There are few who understand them in all their complexity. Vessels extinguishing instillation are its essential defence against the risk of fire at sea. The main factor that needs to be understood is that they must be able to actuate, or release their gas, in the event of a fire. Surely an extinguishing instillation should extinguish? This may seem like an obvious point, but on further investigation the difficulties with this statement arise. What if the extinguishing instillation cannot actuate fully because there isn’t enough gas within the cylinder? Gaseous extinguishing systems are highly pressurised, the risk of leaking and discharging is accepted as part of their use, shown in the regulations that demand their upkeep e.g. IMO SOLAS FSS Ch5. 220.127.116.11:
“Means shall be provided for the crew to safely check the quantity of the fire extinguishing medium in the container”
Often this is misunderstood, this code specifically states that the crew must test their extinguishing installations in between the periodic inspection, maintenance and certification. Only having the annual inspection by accredited marine servicing companies is not enough – the crew must take responsibility for its own fire protection. However, what must be noted is that the crew are often not trained or certified to shut-down, dismantle, weigh and re-install the gaseous cylinders.
Adding to this, the details of their leakage within the regulations which is troubling. ISO 14520-1 clearly states that:
“If a container shows a loss of agent quantity or a loss of pressure (adjusted for temperature) of more than 5 %, it shall be refilled or replaced”
Given that the gaseous systems are designed specifically to the individual need of the vessel then a 5% loss of agent may mean that they would not fully extinguish the fire. In a recent article by the Maritime Executive, Captain Madden urged crews to routinely and properly inspect and test fixed firefighting systems; “too often they are found with… concerns about leakage”. The only way to determine a cylinder is free from leakage is to check its contents. But if the crew cannot weigh their own cylinders, because they are not certified to do so, then how is it possible?
CO2 UK Marine Equipment Directive (MED) UK/EU legislation with US Coast Guard Mutual Recognition 18.104.22.168:
“Means should be provided to verify the liquid level in all the cylinders, either by weighing the cylinders or by using a suitable liquid level detector.”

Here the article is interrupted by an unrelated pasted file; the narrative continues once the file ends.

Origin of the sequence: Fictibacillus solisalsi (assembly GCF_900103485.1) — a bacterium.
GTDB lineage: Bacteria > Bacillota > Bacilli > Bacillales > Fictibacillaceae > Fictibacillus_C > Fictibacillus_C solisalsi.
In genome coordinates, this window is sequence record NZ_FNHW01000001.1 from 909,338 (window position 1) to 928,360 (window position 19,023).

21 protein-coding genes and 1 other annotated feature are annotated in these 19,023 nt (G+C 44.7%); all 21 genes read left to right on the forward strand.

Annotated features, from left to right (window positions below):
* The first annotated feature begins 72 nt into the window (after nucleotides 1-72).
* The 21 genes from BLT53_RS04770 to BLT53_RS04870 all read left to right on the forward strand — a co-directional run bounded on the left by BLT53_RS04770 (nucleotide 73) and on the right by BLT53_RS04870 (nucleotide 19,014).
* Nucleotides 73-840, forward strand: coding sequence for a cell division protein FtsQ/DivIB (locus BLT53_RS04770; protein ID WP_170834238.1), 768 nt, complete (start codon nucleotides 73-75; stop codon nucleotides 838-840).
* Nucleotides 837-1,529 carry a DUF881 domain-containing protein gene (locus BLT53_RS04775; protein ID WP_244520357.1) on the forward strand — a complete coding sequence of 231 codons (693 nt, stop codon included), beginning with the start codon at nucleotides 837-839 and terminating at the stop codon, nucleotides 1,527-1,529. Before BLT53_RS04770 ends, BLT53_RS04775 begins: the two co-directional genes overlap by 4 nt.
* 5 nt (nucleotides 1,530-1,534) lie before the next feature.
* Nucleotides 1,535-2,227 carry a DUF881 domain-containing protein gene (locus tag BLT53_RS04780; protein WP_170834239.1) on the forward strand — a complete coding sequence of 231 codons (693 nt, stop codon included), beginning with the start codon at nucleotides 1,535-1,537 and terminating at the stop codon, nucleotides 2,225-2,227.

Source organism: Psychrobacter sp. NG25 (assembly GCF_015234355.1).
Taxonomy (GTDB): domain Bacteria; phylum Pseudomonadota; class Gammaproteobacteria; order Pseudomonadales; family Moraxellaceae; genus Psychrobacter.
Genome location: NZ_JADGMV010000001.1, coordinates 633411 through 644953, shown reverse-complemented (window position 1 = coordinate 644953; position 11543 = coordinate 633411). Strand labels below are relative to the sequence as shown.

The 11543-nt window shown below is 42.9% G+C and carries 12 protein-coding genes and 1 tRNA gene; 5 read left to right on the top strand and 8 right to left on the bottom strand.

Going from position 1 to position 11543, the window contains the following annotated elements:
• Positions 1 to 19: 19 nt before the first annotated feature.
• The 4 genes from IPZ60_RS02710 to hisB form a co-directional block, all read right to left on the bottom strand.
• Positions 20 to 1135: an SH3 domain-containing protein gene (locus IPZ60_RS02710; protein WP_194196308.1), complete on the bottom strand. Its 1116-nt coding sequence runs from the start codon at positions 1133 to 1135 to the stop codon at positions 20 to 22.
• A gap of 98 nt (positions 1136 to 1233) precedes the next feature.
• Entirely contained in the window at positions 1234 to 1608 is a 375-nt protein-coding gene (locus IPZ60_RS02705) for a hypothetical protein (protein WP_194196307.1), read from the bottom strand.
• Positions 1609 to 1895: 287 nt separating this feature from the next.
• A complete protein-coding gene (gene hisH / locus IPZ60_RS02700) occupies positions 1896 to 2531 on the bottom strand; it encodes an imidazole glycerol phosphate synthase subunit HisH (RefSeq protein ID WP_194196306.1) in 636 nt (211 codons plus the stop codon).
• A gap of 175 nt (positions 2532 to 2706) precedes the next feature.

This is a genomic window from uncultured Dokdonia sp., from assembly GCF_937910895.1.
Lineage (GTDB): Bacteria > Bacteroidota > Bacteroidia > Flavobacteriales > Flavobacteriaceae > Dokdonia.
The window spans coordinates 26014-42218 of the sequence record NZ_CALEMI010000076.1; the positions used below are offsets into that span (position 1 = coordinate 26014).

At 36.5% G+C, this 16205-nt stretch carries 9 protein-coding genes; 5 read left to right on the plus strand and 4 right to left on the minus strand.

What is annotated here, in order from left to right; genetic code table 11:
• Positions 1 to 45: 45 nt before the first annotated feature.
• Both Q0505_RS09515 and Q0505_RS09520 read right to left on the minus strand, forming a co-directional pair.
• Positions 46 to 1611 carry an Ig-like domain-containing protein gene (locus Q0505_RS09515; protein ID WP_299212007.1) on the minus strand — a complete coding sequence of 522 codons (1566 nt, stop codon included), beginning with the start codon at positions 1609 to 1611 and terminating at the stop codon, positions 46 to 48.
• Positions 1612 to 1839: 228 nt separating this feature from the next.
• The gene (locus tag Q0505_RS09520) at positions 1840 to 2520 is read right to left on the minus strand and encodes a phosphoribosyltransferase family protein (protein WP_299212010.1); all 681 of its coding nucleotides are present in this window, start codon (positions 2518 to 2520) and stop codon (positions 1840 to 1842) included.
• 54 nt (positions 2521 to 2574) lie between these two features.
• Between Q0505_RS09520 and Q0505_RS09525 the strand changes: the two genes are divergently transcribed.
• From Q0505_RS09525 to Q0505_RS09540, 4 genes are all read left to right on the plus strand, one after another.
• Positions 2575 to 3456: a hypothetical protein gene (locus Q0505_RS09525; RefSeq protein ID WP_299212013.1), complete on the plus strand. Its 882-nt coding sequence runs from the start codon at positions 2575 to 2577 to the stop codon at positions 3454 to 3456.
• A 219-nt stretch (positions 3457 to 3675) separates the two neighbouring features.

We pride ourselves in researching, designing and manufacturing the most up to date, efficient and hardy ultrasonic liquid level detectors. The MAX Marine is designed primarily for maritime applications where either third party service companies or the vessels’ crew themselves inspect large fire suppression systems of up to 600 cylinders. The ease of operation in comparison to weighing, increases the ability of more regular and frequent checks, improving fire safety management onboard. Our innovative method of inspecting leaking cylinders with ultrasonics, enables identification in under 30 seconds using Portalevel® with one person, instead of the traditional 15 minutes, with two people laboriously weighing. Using ultrasonic technology - to pinpoint the liquid level of suppressant agent in the cylinders of the extinguishing system- testing is quicker and easier.
Portalevel® MAX enables its users to go above and beyond minimal regulations compliance, thus becoming industry leaders. It’s not just us that say we lead the industry, we have recently been shortlisted for the Seatrade Cruise Awards, ‘Supplier of the Year’, because of our supply to Carnival Cruises. Carnival Cruises chose Coltraco to supply the Fleet with the UL-Listed and ABS approved Portalevel® MAX Marine. The Carnival Fleet is made up of 25 vessels, varying in size from 70,000-120,000 dwt, accounting for 21% of the worldwide cruise market. The safety of their ships is integral for the continuation of their business success and it can be for yours too.
Combined with the MAX Marine, The Portasteele® is an advanced calculator application, that converts the liquid level height of C02, NOVEC™ 1230 and FM-200® liquefied gaseous extinguishant agent readings taken on an ultrasonic non-destructive liquid level indicator device into the agent weight/mass. Furthermore, the Portasteele® can convert an expected agent weight back to the required liquid level allowing users to anticipate where the level should be.
The maintenance of instillations has to be a priority. It need not be expensive or time consuming, we will support you in ensuring the safety of your crew and vessel. Tragic case studies of incidents such as MSC Flaminia prove that fire safety onboard must be a priority. We are proud that we can make your critical safety processes more effectove. There is no reason to minimally comply with the regulations and chance the effectiveness of the gaseous extinguishing instillation. We are here for you.